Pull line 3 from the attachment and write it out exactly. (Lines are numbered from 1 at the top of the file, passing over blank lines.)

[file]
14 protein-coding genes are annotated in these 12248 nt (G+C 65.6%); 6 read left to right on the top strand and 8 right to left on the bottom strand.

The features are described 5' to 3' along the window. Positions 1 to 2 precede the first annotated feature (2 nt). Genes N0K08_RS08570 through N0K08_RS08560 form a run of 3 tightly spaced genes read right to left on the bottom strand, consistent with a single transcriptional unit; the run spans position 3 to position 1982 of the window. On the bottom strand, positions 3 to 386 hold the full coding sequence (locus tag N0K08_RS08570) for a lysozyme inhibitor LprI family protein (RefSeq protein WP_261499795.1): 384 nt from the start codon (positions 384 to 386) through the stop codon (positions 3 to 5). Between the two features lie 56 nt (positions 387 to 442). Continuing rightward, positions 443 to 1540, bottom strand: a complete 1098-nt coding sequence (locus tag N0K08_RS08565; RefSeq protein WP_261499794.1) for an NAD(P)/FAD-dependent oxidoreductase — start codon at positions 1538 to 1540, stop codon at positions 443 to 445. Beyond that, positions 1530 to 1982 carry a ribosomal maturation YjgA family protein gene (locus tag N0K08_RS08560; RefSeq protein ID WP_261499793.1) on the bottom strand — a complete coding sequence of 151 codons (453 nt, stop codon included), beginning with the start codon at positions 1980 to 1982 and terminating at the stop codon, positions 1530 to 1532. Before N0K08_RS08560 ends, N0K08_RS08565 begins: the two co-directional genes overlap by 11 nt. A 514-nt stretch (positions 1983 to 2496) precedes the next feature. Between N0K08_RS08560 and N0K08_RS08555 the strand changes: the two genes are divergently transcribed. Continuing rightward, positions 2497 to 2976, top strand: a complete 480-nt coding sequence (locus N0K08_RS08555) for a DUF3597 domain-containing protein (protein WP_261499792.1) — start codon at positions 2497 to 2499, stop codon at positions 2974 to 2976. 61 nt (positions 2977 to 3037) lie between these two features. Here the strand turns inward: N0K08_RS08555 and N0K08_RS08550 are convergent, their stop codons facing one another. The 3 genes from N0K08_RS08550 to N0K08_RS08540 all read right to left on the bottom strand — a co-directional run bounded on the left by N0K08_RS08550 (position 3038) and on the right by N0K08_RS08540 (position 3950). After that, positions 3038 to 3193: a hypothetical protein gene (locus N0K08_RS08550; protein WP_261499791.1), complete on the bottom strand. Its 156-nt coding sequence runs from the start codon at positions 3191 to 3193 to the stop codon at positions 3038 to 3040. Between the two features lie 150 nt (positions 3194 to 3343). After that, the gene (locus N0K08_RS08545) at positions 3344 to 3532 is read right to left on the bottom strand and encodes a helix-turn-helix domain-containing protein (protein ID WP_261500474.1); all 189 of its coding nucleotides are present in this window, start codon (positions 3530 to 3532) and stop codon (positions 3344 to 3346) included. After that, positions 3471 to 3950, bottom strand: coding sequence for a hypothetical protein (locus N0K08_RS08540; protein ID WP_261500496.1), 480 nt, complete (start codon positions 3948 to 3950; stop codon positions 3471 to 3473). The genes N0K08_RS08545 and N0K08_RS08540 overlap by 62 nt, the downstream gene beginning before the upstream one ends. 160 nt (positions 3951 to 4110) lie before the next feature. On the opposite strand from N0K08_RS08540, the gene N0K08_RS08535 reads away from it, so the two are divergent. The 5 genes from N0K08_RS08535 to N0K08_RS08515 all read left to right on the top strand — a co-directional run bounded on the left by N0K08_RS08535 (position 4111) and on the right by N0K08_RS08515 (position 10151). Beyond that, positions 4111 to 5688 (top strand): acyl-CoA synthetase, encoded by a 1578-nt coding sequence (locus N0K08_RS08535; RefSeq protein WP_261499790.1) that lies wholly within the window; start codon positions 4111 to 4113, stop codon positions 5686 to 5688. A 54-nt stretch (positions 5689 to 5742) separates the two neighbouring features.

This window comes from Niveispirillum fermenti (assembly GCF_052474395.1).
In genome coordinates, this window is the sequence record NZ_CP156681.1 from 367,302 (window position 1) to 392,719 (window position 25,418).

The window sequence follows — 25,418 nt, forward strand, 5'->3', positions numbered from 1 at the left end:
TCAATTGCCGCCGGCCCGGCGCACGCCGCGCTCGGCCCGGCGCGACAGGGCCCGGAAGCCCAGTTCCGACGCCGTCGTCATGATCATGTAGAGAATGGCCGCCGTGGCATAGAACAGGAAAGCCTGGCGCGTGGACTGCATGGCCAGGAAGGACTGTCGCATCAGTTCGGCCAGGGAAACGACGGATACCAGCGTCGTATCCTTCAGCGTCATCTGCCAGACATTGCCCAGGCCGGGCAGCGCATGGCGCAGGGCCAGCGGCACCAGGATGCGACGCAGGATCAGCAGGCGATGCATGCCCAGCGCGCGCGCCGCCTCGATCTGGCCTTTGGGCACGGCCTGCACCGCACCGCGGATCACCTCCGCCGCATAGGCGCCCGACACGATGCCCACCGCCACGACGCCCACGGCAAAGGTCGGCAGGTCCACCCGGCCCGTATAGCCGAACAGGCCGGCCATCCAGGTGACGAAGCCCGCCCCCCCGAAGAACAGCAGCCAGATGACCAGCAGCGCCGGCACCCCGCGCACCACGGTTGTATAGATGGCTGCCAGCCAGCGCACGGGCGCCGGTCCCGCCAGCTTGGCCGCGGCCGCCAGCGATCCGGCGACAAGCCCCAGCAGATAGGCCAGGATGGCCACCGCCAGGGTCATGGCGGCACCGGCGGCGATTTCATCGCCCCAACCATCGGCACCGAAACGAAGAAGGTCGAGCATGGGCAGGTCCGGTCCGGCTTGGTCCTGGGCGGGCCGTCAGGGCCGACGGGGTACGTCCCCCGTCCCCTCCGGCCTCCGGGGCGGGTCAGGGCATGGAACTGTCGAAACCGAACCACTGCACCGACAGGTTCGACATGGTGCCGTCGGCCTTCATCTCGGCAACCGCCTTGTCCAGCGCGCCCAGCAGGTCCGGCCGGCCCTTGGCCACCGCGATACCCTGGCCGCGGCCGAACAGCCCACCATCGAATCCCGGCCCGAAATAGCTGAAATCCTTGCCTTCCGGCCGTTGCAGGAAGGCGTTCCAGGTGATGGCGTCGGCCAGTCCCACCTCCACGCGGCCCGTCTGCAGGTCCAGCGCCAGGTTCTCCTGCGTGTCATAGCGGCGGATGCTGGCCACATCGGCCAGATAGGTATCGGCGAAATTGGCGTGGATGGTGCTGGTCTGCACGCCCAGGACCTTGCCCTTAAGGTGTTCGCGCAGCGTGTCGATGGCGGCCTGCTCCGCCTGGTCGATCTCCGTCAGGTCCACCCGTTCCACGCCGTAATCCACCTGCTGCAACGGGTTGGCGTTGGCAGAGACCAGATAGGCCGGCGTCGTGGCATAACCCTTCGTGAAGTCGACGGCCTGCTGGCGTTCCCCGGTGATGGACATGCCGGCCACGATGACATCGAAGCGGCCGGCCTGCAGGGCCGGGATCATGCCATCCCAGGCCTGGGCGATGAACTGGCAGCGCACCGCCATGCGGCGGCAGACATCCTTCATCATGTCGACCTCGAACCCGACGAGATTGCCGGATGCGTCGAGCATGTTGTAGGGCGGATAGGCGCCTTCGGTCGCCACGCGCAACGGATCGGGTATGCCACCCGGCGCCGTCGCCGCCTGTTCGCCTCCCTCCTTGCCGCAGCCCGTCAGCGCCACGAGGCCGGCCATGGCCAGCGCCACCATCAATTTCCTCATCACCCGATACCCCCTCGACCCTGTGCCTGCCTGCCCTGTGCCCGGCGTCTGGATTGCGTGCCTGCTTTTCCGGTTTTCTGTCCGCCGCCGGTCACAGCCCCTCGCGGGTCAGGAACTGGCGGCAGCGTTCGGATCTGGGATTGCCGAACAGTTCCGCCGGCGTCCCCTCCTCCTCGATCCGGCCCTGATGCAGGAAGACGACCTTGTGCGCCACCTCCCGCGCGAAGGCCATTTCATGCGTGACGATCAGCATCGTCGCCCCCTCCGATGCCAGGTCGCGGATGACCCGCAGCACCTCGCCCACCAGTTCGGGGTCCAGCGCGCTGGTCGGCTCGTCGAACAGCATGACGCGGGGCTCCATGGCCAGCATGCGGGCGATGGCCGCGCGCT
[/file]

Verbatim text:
This window comes from Niveispirillum fermenti (assembly GCF_052474395.1).